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Discussion Starter · #1 · (Edited)
I filled a hole in my collection last week and it finally arrived today. She's all matched down to the screws and as the photos show, I've completely stripped the rifle and everything is in perfect order including the bore. Well, that is save for the duffle cut which I find to be an interesting point on this rifle. It bogles my mind in a good way as to why the rifle was duffle cut, usually that's an accepted sign of a bring back but the only war that would kinda make sense for would be ww1 but these apparently weren't available for rear line use in any appreciable quantity. Also it's odd that its through the buttstock but at least it'll be an easy repair as the buttplate lines and spaces everything out nicely and the cut is not through any proofs. I was thinking just black dyed epoxy in all the areas it is needed would be best. I've also thought about making repair pieces out of walnut but the grain wouldn't line up and probably would look worse. Anyways, with the help of Geladen I was able to find out the unit mark codes out to Bavarian Second Train Battalion, Provisions (rations) Column #3, Carbine #29. Rifle was obviously made by the Suhl consortium for Bavaria in 1877 as evidenced by the barrel and receiver markings. There was lots of dried on grease and I cleaned a good portion of it off but Ill get the rest once im back up in the rifle to fix the stock. Light rust is present on most parts that were left in the white but I don't expect much pitting if any at all after a boil. Barrel is a really nice plum color under the stockline and the white parts also remained white there. It's a clean example minus the duffle cut so I thought I'd post a bunch of reference photos. Rear sight ladder and leaf are serialized matching but the photo's weren't turning out clear. Interestingly there is no serial number on the slider.

Any ideas on what's the deal with the weird duffle cut on a rifle rarely seen cut? Any suggestions on what duffle cut repair would look best? Also, If you'd like to see a shooting update I have a post in the reloading section where I'm documenting testing an 11mm mauser reload method and this will be the rifle used. Cheers!
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That is a very, very nice Kar 71. I have no clue as to why it was duffle cut. Certainly the overall length was shorter than the WWII "duffle cut" length restriction for mailing a box home or possibly fitting into a GI duffle bag.

Mine is marked 6.D.1.145 or 6th (Magdeburg) Dragoons at Mainz, 1st Squadron, weapon #145.

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Very nice VCS Kar71. As for the duffel cut I’ve seen all kinds of odd places for them and in guns you wouldn’t expect. Perfect example a friend has sporting Mannlicher Schoenauer that was duffel cut at the wrist. This one in short could’ve been brought back from either war. I’ve also seen duffel cut rifles from both the Span Am and Boer Wars. (the latter were imported directly from England and later discovered to have cuts under the band).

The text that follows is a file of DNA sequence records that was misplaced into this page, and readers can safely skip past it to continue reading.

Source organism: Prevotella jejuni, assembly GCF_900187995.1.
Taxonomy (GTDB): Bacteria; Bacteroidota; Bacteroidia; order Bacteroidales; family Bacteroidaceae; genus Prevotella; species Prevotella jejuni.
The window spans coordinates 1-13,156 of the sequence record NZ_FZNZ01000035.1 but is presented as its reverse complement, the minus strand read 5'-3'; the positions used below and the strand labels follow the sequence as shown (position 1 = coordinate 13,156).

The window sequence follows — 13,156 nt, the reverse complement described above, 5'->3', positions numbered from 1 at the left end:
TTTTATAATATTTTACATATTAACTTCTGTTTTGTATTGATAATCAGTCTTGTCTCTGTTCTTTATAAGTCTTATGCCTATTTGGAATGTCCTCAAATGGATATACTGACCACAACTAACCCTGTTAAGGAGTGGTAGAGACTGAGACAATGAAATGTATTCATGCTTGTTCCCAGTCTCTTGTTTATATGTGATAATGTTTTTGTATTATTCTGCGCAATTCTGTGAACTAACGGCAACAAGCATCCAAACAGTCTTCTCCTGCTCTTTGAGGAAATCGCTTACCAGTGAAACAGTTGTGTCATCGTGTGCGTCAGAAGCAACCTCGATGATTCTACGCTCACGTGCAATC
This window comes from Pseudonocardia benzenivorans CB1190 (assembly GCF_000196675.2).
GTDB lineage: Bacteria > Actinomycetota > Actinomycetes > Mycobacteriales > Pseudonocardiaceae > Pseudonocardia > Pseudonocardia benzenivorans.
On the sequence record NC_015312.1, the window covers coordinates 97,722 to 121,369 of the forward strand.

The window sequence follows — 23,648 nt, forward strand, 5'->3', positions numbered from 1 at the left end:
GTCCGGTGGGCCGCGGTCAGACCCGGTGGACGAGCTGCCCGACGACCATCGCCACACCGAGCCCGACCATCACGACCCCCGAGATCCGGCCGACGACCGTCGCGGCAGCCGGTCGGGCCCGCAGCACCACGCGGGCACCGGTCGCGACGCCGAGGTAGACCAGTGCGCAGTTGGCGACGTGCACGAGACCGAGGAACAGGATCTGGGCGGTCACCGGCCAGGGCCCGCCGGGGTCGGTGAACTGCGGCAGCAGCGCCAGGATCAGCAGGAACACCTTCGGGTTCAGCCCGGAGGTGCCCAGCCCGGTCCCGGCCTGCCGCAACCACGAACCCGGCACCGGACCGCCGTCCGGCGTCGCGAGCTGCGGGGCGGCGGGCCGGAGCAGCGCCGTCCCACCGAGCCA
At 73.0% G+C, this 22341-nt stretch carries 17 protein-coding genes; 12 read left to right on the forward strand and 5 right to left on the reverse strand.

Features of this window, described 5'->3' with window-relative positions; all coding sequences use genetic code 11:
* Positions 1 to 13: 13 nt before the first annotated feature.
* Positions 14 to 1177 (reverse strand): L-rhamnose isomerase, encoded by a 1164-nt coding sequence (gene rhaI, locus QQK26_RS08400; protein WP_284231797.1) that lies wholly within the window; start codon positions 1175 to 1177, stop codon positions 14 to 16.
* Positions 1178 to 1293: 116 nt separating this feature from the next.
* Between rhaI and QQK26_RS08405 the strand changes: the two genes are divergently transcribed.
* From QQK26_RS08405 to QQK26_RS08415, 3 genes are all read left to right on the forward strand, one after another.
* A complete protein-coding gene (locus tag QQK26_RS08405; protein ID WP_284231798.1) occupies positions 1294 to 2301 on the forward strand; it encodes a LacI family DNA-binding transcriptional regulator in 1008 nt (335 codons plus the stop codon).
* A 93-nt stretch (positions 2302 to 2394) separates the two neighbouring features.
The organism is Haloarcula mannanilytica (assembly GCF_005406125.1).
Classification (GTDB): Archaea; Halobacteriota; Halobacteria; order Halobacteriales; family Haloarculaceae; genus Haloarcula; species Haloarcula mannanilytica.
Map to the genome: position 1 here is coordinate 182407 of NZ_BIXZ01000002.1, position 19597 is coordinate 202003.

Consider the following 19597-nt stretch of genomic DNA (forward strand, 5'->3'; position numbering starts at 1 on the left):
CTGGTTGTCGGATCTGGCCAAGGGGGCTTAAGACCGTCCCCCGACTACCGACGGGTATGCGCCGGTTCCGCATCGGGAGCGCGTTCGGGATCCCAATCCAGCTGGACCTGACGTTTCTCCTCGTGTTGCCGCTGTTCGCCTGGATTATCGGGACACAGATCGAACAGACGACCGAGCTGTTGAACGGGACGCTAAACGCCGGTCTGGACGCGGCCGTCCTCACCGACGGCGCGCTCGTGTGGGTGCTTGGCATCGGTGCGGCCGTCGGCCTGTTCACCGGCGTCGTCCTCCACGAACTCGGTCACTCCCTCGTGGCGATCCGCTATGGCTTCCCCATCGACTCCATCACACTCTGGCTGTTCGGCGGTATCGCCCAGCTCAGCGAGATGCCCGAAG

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Nice carbine & thanks for sharing. I have a KAR 71 that is also duffel cut under the rear band. It's all matching except the bolt head and extractor. Mine was issued to the 7th Dragoons and is marked on the butt plate 7D.5.166. I also have a GEW 91 that is duffel cut under the rear band as well as a Wehrmangewehr in 8.15x46R built on an Oberndorf receiver dated 1918 cut under the rear band. I have seen several KAR 88s cut under the rear band also. I suspect that in the last year of WW II anything and everything in Germany that could fire was issued in the last ditch effort to save the fatherland.
Dan
 

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Never seen a duffle cut kar71, but I had a duffle cut 1871 Jager rifle. Either way a very nice scarce carbine, and especially one made by one of the suhl makers. Thank you for sharing, but be warned they multiply! After you get one you kind of want to go after all the manufacturers of them!

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Iirc some 71's saw use in the final days of WWII with those old man militias the Germans armed with anything they could find. Maybe?
I'm not challenging you @ClayBelt but I suspect you are correct. Do you have any documentation on that? The reason is that when I wrote my first book on the blackpowder sharpshooter in combat, I stopped at WW I b/c that's the last time I could prove that a blackpowder cartridge rifle was used in combat (German led Askaris in Tanganika). I suspected the Model 71 or M71/84 were used in WW II, but never found documentation.